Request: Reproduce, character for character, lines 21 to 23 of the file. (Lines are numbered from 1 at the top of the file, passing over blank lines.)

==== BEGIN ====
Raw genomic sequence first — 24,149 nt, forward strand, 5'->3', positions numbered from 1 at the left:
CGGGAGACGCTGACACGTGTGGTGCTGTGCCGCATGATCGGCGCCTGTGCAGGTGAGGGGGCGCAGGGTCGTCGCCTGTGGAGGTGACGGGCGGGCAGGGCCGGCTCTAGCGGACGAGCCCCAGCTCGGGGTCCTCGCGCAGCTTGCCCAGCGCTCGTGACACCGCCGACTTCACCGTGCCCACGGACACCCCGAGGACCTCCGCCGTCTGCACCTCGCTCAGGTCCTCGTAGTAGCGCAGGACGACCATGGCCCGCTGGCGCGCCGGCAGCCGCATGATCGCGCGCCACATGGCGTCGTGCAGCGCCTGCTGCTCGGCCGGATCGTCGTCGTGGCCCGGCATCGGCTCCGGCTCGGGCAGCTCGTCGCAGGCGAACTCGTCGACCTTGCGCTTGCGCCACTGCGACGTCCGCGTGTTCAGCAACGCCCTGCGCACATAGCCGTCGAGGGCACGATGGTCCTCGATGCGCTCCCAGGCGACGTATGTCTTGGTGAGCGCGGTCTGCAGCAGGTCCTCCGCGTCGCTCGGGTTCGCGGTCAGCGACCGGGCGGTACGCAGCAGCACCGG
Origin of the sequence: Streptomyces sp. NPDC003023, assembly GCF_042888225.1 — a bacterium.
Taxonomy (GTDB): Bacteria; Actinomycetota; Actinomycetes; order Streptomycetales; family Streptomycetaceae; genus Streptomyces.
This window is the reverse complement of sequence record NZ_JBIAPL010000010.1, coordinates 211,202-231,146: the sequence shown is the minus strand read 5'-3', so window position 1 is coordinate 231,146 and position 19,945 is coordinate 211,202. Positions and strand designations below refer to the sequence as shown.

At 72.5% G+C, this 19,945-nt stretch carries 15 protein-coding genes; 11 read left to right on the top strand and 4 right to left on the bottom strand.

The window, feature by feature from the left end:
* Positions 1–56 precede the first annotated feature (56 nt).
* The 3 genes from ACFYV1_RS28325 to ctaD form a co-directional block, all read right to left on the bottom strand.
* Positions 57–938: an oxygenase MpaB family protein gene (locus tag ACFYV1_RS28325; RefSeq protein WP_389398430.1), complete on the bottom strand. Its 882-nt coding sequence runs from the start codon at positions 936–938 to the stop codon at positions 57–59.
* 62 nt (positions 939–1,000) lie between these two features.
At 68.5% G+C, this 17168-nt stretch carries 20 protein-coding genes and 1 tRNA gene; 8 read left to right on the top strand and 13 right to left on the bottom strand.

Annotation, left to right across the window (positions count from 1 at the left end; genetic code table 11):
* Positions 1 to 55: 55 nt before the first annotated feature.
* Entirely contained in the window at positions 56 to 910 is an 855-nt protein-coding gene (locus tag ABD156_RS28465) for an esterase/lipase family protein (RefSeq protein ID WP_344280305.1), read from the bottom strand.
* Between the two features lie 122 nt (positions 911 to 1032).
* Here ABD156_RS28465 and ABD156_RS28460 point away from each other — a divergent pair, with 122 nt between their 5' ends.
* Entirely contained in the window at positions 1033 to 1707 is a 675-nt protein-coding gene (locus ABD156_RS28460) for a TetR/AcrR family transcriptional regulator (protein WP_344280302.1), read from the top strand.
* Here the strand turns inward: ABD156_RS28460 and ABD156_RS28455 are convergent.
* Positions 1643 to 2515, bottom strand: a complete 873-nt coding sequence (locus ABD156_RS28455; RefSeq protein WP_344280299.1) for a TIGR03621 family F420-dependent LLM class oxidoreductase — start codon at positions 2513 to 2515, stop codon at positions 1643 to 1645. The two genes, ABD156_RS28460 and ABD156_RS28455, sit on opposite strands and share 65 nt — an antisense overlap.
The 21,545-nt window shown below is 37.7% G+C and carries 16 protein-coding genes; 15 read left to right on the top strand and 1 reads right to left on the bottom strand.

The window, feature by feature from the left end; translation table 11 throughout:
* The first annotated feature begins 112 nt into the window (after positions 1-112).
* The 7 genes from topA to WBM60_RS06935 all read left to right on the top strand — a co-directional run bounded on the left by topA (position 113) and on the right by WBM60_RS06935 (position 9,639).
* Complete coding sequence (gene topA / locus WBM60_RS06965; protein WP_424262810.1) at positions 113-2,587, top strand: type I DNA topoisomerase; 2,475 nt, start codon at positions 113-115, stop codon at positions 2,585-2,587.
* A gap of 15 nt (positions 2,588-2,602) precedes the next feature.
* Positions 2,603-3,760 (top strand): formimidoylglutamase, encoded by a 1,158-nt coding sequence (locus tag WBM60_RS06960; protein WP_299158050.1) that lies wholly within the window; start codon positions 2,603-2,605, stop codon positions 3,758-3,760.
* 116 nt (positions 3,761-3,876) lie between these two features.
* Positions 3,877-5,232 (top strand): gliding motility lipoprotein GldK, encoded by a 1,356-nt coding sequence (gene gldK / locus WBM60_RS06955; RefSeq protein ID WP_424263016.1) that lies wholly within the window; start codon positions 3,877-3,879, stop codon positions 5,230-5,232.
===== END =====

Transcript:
The 21,545-nt window shown below is 37.7% G+C and carries 16 protein-coding genes; 15 read left to right on the top strand and 1 reads right to left on the bottom strand.

The window, feature by feature from the left end; translation table 11 throughout:
* The first annotated feature begins 112 nt into the window (after positions 1-112).